CBT Stands for Cognitive Behavior Therapy and the American Association of Cognitive Behavior Therapy says there is no single definition of it. One way to understand it is to think of CBT as an umbrella for many different types of empirically supported treatments, techniques, and protocols. Most CBT treatments are “manualized”, that is, the steps the therapist uses are published as part of a manual that guides them as they help clients. One reason therapists follow manualized treatments is their high degree of efficacy.
What the consumer should always be aware of is that there is wide diversity among those people who call themselves cognitive therapists, Behavior Therapists, or Cognitive-Behavior Therapists. The therapists themselves may say they practice cognitive therapy, or behavior therapy, or cognitive-behavior therapy, or some other approach, all of which fall under the umbrella of CBT, but not have any actual training in any of these areas.
The following definition is from the Association of Cognitive Behavior Therapy and gives you a basic idea of what we mean by CBT:
CBT is typically a short-term, problem-focused therapy that relies on scientific research. The focus is on the difficulties in the present, although in understanding these difficulties occasionally early life experiences are discussed. The goal of therapy is to teach the individuals to be their own therapists by providing strategies to evaluate their thinking and manage problematic behaviors. The emphasis is on providing you with the tools you need to make progress towards the goals you set.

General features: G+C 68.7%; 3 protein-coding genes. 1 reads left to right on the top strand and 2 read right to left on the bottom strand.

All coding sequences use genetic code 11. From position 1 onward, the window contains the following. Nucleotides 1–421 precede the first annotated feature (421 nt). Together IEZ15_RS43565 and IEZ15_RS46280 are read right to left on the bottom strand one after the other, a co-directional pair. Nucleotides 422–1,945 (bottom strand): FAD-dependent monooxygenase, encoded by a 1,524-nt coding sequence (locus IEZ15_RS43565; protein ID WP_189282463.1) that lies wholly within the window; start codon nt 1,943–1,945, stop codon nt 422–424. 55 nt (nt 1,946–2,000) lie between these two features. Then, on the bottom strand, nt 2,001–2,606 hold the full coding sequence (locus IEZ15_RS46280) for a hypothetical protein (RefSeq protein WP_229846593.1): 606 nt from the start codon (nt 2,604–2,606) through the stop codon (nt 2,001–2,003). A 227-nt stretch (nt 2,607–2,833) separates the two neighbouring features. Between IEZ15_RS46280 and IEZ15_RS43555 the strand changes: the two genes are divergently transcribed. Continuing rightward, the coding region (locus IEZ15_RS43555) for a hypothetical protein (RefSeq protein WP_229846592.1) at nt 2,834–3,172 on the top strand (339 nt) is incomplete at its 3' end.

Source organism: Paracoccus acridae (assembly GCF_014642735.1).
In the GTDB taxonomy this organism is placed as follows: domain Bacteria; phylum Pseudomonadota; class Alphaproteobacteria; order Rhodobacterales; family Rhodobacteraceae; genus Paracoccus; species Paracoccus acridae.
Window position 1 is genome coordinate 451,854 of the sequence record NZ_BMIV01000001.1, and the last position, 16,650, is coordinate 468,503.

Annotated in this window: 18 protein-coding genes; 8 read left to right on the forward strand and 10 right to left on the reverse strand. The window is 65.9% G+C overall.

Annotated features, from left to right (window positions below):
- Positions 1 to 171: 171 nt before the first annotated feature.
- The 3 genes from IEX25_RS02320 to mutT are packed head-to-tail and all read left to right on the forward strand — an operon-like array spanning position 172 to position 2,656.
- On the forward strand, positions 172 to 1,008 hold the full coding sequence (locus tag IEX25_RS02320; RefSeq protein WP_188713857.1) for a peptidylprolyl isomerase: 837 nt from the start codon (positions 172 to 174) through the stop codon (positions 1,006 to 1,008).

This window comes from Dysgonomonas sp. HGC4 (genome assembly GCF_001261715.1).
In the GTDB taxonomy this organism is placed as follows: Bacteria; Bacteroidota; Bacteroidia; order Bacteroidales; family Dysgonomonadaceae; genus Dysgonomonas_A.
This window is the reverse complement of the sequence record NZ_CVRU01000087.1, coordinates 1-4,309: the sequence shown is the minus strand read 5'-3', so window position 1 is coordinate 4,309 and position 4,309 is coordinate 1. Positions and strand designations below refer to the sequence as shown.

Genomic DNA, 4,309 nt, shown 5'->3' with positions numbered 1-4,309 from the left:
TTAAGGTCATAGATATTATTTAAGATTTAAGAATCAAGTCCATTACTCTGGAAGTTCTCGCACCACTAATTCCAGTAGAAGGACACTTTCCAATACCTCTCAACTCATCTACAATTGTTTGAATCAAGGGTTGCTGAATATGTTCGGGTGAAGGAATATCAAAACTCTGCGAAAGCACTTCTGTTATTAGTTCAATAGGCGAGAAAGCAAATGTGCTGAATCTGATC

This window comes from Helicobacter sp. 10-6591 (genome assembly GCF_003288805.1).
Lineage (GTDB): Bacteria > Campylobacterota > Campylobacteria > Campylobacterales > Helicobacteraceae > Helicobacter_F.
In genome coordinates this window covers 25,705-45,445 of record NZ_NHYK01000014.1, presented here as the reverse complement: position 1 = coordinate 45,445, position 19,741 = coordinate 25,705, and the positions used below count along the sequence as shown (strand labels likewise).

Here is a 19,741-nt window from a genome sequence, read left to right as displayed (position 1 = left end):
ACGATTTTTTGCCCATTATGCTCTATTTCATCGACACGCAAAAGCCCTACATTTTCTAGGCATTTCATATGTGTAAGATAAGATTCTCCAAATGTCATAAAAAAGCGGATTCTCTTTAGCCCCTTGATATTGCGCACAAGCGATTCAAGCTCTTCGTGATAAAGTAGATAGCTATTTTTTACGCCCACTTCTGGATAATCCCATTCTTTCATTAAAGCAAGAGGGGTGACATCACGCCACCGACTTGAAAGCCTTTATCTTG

At CriticalPath Counseling we use empirically supported manualized CBT protocols listed below:
- Problem Solving Therapy
- Prolonged Exposure Therapy
- Exposure and Response Prevention
- Behavioral Activation
- Dialectical Behavior Therapy
- And other evidence based practices.
Melinda Carlisle Brackett, M.A has extensive experience and training in Cognitive Behavior Therapy and Dialectical Behavior Therapy, a form of CBT.